Exchange rates for currencies across the world are akin to a seesaw - they need a balance. As a result, the simplest differences in the exchange rates can have drastic ripple effects on economies due to the economic purchasing power principle. If your domestic currency is trading strongly (weakly) against a foreign currency, you have increased (decreased) your purchasing power and can purchase more (less) just from currency swapping. The effects of currency exchange on purchasing power can be in the form of government policy, such as Japan, or based on the nature of current positive market conditions within the economy like the United States. As you will see, exchange rates can have a drastic impact on tourism globally.

With the U.S. dollar increasing 15% against the yen and the euro the last 6 months, and 18% against the Australian dollar, this is the best time for Americans to travel to places such as Europe, Japan, and Australia, among other tourist destinations. The increased purchasing power of the dollar will encourage Americans to travel and spend money abroad, providing a boost to recovering economies in Europe. However, this is also a double-edged sword for the U.S., as the decreased purchasing power for foreign visitors to the U.S. scares away would-be travelers. With a 10% dollar appreciation, there is a correlation with international visitors dropping by 2% annually. As a result, its tourism industry could face losses of up to $200 billion.

Nonetheless, popular tourist destinations and struggling countries will increasingly benefit from a weaker currency at the expense of another currency. In Japan, the intentional economic policy to keep the yen low is a win-win for the country, as the economy relies heavily on exports and international tourism. The weakness of the yen is attractive to tourists with stronger domestic currencies who will end up benefiting from currency exchange. They will then be able to use this extra money to spend even more on consumer goods and services, effectively boosting Japan’s tourist economy. In 2014, foreign visitors spent a record ¥2.03 trillion, an increase of 43.3% from last year.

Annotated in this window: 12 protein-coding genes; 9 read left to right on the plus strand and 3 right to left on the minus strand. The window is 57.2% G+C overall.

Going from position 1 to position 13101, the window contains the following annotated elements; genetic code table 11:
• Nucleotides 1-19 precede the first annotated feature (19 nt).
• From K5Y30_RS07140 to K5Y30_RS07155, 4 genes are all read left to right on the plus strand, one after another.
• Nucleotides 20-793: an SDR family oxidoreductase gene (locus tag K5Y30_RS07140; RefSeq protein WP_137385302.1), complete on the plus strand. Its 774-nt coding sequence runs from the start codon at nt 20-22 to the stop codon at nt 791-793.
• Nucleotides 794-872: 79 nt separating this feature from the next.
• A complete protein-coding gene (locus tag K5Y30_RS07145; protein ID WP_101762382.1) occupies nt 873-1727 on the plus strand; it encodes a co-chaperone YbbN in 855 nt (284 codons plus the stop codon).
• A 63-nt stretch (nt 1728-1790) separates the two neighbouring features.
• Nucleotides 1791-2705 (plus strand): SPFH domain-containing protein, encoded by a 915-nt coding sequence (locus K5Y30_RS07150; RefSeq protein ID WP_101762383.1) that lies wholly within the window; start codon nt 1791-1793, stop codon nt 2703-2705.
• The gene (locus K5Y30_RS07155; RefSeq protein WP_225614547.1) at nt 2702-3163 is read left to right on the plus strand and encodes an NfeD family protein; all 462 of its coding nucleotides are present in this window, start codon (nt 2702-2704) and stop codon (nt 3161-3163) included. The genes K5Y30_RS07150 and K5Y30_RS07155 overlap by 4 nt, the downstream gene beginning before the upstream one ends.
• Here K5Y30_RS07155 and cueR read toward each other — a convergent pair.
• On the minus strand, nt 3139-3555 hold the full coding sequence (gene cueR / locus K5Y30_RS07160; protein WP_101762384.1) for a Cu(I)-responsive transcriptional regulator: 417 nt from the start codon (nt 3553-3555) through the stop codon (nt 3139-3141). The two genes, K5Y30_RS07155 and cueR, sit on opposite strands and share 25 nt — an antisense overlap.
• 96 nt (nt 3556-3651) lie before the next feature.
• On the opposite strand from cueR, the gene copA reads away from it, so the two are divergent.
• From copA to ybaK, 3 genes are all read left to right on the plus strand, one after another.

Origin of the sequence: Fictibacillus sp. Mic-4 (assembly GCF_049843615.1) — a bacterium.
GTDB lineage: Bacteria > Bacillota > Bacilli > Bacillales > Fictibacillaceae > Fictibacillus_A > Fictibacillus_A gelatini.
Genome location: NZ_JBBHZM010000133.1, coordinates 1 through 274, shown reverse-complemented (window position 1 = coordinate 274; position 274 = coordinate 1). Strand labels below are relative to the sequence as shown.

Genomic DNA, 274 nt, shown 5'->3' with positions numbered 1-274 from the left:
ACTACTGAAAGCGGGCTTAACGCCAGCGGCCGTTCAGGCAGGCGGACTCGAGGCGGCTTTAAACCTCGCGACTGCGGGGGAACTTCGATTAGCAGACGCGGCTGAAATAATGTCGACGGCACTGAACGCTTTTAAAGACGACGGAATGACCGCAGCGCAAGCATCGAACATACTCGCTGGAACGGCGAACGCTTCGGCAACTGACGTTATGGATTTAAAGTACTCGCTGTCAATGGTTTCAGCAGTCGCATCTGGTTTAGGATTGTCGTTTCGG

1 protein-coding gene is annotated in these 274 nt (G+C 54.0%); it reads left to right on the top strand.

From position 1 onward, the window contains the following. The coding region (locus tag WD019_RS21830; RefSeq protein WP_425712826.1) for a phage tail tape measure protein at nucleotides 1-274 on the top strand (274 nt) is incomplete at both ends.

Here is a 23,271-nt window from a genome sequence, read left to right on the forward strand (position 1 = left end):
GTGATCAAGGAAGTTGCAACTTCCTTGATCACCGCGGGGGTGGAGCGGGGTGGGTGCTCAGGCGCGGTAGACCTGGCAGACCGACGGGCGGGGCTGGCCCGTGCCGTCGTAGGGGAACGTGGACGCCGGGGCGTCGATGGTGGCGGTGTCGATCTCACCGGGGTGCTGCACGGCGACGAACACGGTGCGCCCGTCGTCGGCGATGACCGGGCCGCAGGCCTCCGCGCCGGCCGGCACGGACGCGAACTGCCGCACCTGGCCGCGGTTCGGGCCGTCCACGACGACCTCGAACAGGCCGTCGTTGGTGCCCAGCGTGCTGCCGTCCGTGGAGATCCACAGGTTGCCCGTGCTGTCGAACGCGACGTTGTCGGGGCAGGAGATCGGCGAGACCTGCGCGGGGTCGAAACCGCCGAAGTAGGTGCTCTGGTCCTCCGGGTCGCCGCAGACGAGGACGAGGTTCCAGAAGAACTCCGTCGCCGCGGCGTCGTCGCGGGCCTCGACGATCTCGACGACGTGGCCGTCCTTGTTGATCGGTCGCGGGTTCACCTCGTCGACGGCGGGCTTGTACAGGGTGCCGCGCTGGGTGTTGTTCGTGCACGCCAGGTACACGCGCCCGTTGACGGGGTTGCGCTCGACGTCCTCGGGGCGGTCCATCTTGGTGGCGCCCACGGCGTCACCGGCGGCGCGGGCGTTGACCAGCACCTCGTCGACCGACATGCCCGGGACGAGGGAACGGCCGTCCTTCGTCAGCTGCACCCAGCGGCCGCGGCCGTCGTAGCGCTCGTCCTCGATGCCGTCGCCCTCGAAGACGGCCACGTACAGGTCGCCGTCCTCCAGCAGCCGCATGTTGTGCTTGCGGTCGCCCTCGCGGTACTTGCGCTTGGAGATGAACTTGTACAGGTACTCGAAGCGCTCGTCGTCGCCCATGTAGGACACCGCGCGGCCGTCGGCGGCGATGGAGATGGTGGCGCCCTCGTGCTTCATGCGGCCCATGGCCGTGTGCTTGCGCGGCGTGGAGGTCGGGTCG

To summarize, as long as one currency is strong and gaining, another has to be weak and declining – a balance. With this important realization comes the close relationship of international tourism with exchange rates. If a popular tourist country is experiencing a decline in their currency, they can expect a greater attraction from a country whose currency is experiencing an incline, and vice versa.

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